A mixed bag
The key finding of our analysis is that the reference price reform has substantially different effects on producer revenues, government expenditures and patients’ co-payments. Our estimated price decreases are most substantial for generics where list prices decline by 44%, while retail prices for branded drugs change comparatively little. Even though we estimate a decrease in patient co-payments on average, they increase for branded drugs. This is the case since reference prices for branded drugs decrease relatively more than list prices.
These changes in absolute and relative price terms have large effects on the demand for statins. Overall demand for statins increases by 13%. Growth in demand is strongest for generic drugs where it increases by 20%. Parallel imported drugs witness a demand increase of 62%, up from a pre-reform market share of 13%. Demand for branded drugs declines by 21%. Combining price and demand effects, we estimate overall decreases in reimbursements and consumer expenditures of around 10%.
Turning to the effects of the reform on firms, we find that parallel importers benefit most from the reform. Their overall revenues increase by 42%, while the revenues of firms selling generic and branded drugs increase by 20% and decrease by 29%, respectively. Overall, producer revenues decrease by 10%.
Finally, we calculate consumer welfare under two polar assumptions: (i) any consumer preference for branded drugs is ‘real’ and should be included in the calculation of consumer surplus and (ii) any preference for branded drugs is ‘artificial’, for example, based on an unsubstantiated belief that branded drugs have superior therapeutic effects, and should not be included in consumer surplus. Our estimations reveal that consumers prefer branded drugs over parallel imports and generics. If we treat the perceived quality differences between these different types of drugs as real, the increase in consumer surplus is lower because consumers substitute away from branded drugs (for which they have a preference) to generic drugs. Hence, we estimate a modest reform-induced increase in consumer surplus of 7% under this assumption. Estimated consumer welfare is much higher if we treat the perceived quality differences as artificial, resulting in an increase in consumer surplus of 36% due to the reform.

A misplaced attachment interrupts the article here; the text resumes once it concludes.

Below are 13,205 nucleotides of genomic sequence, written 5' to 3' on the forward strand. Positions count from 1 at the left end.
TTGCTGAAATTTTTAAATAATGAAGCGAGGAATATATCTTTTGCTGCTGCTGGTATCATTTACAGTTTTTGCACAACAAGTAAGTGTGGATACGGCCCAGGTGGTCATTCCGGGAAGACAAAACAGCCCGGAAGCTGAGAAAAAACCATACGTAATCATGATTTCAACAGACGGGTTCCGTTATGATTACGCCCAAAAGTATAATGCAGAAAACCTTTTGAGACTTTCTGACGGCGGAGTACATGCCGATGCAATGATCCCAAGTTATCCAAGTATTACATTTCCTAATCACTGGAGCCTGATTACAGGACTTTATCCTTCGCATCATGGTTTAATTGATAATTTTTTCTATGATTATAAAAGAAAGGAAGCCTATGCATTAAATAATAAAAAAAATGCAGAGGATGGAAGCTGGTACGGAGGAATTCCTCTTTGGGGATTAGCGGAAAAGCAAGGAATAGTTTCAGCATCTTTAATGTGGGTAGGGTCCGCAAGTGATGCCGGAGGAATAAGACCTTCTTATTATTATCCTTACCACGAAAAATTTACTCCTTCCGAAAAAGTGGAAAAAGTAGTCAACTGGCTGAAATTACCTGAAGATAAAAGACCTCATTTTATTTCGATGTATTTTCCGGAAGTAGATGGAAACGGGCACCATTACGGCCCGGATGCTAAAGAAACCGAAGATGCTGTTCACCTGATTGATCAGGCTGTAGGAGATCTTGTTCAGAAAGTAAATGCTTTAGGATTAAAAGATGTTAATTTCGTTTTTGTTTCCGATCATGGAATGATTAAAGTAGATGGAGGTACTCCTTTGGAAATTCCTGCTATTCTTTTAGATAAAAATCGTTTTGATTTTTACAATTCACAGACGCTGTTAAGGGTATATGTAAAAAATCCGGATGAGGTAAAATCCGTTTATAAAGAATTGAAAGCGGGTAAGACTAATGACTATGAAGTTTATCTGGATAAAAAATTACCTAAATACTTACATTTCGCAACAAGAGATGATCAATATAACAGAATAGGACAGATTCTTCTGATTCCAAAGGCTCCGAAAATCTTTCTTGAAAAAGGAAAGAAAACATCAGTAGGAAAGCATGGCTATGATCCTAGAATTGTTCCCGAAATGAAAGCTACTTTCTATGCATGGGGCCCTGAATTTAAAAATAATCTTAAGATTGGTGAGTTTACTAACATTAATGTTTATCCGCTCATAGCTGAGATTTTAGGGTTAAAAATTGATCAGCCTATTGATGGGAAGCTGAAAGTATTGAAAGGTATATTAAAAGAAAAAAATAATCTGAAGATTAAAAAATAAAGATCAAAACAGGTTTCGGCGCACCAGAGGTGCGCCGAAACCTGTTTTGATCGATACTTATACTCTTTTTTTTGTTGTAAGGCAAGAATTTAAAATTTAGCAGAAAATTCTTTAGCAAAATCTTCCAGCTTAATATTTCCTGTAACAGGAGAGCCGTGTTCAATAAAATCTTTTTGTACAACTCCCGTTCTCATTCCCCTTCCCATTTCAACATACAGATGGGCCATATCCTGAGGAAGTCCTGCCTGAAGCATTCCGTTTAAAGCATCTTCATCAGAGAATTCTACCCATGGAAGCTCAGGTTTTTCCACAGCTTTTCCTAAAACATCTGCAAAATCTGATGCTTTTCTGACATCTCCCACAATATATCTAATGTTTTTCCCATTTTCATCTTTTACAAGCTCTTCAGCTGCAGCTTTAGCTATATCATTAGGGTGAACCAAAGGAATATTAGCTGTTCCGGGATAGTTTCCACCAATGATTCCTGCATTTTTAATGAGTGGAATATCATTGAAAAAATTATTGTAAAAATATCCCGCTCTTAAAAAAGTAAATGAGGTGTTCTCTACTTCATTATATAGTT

Despite the specific features of the regulatory setup, we believe that the Danish experience provides some general insights into the optimal design of reference price systems. Under the internal reference pricing regime adopted in Denmark, patients always pay the full price difference between the drug bought and the cheapest substitute. This makes patients more sensitive to relative prices and strengthens competition. Also, policy makers do not have to find ways of setting reference prices close to the competitive level in order to mimic a competitive market. This constitutes an important advantage over external reference price systems that often effectively turn the reference price into the market price.
There is no doubt that reference pricing must be complemented with other rules and regulations for generic competition to work well. In that vein, we believe that mandatory substitution spurred generic competition and helped realise the gains from the switch from external to internal reference pricing.
Kaiser, U., S.J. Mendez, T. Rønde, H. Ullrich (2014): Regulation of pharmaceutical prices: Evidence from a reference price reform in Denmark. Journal of Health Economics 36, p. 174-187.
Ulrich Kaiser is a chaired professor of Entrepreneurship at University of Zurich (Switzerland) and holds a part-time position at Copenhagen Business School (Denmark). His research focuses on empirical analysis of innovation, regulation and business strategy. He studied economics at University of Konstanz (Germany) where he also gained his PhD. He is presently affiliated with Centre for European Economic Research (Mannheim, Germany) and Institute for the Study of Labor (Bonn, Germany).
Susan Mendez is a Research Fellow at Melbourne Institute of Applied Economic and Social Research (Australia). Before joining the Institute, Susan was a Research Associate at University of Zurich (Switzerland) from where she also has her PhD. Her research interests are applied industrial organisation, applied microeconomics, health economics, and labour economics.
Thomas Rønde holds a professorship in innovation and entrepreneurship at Copenhagen Business School (Denmark). He did his PhD in economics at University Pompeu Fabra (Barcelona, Spain). His primary research interests are innovation, health economics, regulation, and competition policy. He is affiliated with Centre for Economic Policy Research (London, UK) and serves as Chief Economist at the Danish Competition and Consumer Authority.
Hannes Ullrich is a senior research associate at DIW Berlin (Germany) and University of Zurich (Switzerland). His research focuses on empirical analysis of product market competition and regulation with an emphasis on the pharmaceutical industry. He studied economics at University of Mannheim (Germany) and Toulouse School of Economics (France) and completed his PhD in economics at University of Zurich.